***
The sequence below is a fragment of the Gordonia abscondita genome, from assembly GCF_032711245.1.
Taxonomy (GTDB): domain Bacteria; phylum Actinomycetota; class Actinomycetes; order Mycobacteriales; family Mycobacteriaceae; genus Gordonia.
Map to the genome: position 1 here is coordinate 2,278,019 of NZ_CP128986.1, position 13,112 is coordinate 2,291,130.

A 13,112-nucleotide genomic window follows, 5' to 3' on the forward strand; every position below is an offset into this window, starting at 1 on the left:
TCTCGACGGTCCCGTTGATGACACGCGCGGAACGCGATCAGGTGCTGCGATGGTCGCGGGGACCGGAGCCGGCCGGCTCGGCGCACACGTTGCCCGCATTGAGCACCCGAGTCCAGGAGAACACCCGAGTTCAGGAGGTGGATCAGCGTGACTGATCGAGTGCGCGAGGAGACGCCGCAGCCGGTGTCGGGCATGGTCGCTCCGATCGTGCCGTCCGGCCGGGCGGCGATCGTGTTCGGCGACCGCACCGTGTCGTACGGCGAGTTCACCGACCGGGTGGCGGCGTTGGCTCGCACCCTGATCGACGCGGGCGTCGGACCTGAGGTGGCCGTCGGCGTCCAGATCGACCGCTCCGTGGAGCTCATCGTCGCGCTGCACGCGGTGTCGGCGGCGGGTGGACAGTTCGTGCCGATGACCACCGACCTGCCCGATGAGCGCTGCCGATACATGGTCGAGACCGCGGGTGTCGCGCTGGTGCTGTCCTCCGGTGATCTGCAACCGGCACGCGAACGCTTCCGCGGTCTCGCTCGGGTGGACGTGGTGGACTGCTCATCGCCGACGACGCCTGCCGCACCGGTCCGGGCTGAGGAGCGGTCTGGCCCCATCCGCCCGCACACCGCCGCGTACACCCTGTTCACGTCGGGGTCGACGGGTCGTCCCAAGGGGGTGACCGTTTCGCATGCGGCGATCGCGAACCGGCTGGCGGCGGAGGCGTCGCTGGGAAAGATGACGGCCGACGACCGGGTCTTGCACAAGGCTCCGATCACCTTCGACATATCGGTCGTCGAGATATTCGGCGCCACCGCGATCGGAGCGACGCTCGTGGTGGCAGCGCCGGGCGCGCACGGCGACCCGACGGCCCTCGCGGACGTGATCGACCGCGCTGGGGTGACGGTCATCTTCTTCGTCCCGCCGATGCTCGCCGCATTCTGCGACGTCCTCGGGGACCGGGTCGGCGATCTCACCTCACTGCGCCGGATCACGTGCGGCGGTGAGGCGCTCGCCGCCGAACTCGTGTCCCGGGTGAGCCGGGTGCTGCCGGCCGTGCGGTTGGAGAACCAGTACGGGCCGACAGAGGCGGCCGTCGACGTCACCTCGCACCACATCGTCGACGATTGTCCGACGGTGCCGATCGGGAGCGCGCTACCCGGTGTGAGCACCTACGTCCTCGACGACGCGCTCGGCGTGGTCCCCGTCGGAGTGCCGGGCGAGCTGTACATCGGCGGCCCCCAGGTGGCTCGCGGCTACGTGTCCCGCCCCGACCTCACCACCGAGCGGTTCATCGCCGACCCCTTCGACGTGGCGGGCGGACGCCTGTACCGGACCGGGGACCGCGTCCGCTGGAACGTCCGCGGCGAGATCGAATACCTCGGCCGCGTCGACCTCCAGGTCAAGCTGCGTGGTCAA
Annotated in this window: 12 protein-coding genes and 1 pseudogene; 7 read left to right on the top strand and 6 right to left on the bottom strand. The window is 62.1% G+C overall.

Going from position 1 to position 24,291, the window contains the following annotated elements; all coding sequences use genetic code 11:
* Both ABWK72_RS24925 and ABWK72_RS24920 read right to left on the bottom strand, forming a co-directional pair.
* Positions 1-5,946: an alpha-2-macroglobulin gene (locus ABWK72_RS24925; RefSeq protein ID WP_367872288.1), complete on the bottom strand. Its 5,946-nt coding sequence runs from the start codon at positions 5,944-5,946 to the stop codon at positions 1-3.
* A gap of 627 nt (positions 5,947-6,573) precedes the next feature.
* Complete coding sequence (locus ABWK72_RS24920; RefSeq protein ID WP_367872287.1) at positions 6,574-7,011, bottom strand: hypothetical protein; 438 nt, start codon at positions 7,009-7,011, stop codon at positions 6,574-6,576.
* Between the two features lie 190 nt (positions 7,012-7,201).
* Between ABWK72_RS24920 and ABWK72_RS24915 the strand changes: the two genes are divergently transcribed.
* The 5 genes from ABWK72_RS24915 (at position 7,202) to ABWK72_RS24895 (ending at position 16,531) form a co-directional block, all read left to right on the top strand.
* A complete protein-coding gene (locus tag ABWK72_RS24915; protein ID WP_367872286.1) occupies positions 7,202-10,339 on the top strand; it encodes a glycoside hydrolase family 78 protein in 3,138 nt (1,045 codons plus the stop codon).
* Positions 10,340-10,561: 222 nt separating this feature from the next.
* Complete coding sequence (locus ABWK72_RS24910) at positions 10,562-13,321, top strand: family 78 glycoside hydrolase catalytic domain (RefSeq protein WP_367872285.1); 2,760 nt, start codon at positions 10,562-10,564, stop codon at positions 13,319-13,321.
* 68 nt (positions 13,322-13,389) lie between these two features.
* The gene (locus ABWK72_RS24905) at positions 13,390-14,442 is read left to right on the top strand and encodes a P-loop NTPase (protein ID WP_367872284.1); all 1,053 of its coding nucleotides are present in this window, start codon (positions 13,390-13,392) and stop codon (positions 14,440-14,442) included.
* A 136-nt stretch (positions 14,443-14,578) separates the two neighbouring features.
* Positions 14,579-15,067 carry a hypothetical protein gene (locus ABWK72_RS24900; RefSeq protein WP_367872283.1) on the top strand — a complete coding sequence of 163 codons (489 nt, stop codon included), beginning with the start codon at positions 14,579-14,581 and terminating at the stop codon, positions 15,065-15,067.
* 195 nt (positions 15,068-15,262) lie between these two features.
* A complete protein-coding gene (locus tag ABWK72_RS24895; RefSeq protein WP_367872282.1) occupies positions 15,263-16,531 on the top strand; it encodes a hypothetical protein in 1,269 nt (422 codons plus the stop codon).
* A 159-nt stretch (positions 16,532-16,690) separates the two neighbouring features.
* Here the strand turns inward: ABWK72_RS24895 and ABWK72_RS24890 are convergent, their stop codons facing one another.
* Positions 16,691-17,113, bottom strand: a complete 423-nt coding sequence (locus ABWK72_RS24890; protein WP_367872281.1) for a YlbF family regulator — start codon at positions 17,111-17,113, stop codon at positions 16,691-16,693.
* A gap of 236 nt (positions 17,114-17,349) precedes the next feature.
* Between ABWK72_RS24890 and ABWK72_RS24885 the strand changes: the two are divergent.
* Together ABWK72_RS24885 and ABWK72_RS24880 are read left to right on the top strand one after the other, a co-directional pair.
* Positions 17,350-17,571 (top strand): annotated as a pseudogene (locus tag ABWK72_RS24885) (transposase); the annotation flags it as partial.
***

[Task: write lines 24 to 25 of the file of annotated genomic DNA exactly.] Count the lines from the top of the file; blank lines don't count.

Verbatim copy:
* A 159-nt stretch (positions 16,532-16,690) separates the two neighbouring features.
* Here the strand turns inward: ABWK72_RS24895 and ABWK72_RS24890 are convergent, their stop codons facing one another.